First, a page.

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"Kitsap Transit buying buses, vans"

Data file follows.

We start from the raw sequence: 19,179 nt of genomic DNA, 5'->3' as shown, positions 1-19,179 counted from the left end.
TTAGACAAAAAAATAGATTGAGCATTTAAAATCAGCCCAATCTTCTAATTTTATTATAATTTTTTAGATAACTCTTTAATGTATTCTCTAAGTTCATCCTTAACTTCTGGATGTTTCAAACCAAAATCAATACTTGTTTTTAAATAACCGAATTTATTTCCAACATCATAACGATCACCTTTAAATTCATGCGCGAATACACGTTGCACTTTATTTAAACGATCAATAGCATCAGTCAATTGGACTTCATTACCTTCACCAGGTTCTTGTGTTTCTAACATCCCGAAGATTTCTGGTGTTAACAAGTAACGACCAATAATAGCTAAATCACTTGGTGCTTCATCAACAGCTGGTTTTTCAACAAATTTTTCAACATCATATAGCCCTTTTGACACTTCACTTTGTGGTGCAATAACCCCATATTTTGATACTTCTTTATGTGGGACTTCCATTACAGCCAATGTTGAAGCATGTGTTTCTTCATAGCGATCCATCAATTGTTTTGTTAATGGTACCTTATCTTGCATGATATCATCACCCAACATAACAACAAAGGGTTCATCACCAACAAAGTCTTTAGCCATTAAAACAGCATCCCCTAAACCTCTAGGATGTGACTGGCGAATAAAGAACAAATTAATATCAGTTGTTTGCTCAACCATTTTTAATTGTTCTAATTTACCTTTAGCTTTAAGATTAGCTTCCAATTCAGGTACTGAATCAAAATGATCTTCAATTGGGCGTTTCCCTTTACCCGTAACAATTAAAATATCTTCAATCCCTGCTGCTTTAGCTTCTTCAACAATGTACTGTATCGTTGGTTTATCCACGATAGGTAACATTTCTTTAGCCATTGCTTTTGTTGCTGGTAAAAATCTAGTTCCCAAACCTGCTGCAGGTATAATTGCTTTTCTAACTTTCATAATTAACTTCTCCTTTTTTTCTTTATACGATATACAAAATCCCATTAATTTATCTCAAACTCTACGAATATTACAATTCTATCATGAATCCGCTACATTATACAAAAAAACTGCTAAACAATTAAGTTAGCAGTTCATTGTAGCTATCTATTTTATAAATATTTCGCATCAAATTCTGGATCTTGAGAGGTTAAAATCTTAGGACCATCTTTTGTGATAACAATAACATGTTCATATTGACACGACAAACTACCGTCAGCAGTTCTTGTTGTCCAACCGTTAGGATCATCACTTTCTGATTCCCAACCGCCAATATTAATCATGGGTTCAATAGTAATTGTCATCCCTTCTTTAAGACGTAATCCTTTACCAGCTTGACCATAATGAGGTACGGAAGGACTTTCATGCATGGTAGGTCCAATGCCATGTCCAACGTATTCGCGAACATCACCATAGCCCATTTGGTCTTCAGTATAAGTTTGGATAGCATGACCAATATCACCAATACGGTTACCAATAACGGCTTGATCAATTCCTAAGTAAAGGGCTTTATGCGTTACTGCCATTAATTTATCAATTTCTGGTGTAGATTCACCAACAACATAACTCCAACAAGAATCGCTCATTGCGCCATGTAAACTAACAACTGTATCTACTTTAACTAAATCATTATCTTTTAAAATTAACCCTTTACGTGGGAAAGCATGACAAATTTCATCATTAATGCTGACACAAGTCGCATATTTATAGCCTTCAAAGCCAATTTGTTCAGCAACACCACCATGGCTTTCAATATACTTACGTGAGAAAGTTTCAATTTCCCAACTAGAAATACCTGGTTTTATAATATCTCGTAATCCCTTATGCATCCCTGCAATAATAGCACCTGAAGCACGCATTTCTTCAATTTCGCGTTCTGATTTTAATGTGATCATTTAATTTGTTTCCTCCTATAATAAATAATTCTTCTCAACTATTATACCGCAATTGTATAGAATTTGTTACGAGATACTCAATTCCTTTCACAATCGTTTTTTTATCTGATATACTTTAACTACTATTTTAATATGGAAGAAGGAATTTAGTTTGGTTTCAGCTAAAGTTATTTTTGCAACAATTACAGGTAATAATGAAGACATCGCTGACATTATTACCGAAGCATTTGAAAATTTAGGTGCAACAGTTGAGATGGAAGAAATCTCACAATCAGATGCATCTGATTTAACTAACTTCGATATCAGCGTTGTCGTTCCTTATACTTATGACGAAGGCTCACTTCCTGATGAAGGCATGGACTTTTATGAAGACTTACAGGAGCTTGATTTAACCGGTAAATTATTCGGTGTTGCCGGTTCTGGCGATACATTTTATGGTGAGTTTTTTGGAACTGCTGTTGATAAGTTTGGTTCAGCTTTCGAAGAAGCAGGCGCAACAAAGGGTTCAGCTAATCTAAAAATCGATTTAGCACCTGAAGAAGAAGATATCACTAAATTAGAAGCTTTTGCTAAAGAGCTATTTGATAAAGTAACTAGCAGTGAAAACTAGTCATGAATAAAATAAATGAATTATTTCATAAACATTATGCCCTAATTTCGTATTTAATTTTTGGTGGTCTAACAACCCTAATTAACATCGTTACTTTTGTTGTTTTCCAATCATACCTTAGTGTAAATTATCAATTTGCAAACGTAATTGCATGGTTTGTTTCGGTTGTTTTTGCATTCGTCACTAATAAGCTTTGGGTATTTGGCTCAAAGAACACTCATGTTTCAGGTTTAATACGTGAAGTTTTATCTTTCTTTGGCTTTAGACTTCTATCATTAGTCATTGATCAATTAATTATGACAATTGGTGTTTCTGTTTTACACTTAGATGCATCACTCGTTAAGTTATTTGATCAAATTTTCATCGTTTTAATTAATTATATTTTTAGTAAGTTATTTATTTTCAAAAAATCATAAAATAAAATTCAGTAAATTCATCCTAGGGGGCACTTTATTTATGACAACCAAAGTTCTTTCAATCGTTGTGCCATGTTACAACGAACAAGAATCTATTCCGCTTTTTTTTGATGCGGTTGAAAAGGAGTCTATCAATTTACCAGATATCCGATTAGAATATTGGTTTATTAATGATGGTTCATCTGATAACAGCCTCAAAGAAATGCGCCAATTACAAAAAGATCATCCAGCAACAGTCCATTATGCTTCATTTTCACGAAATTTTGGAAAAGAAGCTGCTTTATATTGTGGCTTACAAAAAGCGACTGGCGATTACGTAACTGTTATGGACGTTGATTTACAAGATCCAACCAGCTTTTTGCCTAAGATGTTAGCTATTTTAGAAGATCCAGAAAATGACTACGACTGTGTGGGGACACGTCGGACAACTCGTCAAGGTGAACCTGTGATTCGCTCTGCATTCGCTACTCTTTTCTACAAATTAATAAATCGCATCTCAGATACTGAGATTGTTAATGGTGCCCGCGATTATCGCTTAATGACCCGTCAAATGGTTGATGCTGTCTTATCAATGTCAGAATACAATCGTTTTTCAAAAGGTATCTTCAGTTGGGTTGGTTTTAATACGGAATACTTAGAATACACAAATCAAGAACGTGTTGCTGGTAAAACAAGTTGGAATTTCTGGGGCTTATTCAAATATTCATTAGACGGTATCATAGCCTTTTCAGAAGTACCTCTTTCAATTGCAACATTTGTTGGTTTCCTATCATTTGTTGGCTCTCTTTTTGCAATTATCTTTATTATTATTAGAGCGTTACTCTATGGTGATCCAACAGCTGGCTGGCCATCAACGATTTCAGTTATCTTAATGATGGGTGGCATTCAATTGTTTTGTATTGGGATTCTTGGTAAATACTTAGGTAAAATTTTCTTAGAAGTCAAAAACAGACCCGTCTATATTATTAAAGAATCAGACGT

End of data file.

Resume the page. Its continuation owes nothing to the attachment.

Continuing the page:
"The Kitsap Transit Board of Commissioners approved the purchase of 12 vans to boost Access service last week, according to director Dick Hayes.Transit commissioners also approved a request to seek bids for up to 14 additional full-sized buses at the Tuesday, July 10 meeting. The full-sized buses will be second-hand, rehabbed vehicles, Hayes said Wednesday.The vans cost about $36,000 each and have wheelchair ramps and other accommodations for the disabled. They are available through a cooperative purchasing agreement operated by the state of Oregon, and Kitsap Transit (KT) must submit its bid by mid-August, Hayes said.Five of the vans will replace 6-year-old Access vehicles that the shop told me are pretty worn out, Hayes said. The other seven will be used to expand service.The 14 full-sized buses will be used both to increase routed service and to cycle some older worker-driver buses out of use. Although KT hasn't formally begun to take bids, the buses are expected to cost up to $130,000.But they aren't new, Hayes said. They are used vehicles that have been refurbished, including interior, body and engine work as needed. The refurbished buses are expected to last eight years, but we have a number of them that are over eight and are doing fine, Hayes said.If we're going to respond to higher rush hour loads, we've got to have new buses, Hayes said. And we anticipate increased rush hour traffic this year. A ridership boost is expected after voters approved KT's request for a three-tenths of 1 percent sales tax increase in May. The $7.8 million a year officials expect the higher sales tax to raise allows the agency to decrease fares, in addition to providing for vehicle purchases. The fare decrease, in turn, will lead to increased ridership, Hayes predicted.Transit will accept bids on the full-sized buses this month, and could have a purchase proposal ready for the transit board by next month.Transit officials also are looking into two other types of buses which could boost fuel efficiency and save the agency money in the long run. Hayes said he hopes to get federal grant funds to purchase as many as a dozen 27-feet-long medium-sized buses. KT already has some of these minibuses, which carry 25 passengers and cost about $100,000 each. An expanded fleet, which could include 29-passenger versions, would allow for expanded use on rural routed and commuter service.Being smaller than full-sized buses, the 27-footers burn less fuel. But the king of transit fuel efficiency is the hybrid full-size bus, which incorporates both a gasoline and electric motor.KT hopes to purchase as many as 12 of the hybrids at about $300,000 apiece. Such vehicles are in high demand - Hayes estimated 18 months would pass between formally ordering the buses and delivery.New York is running a bunch of them right now, and they're really popular, Hayes said. The whole (Puget Sound) region is interested in them. "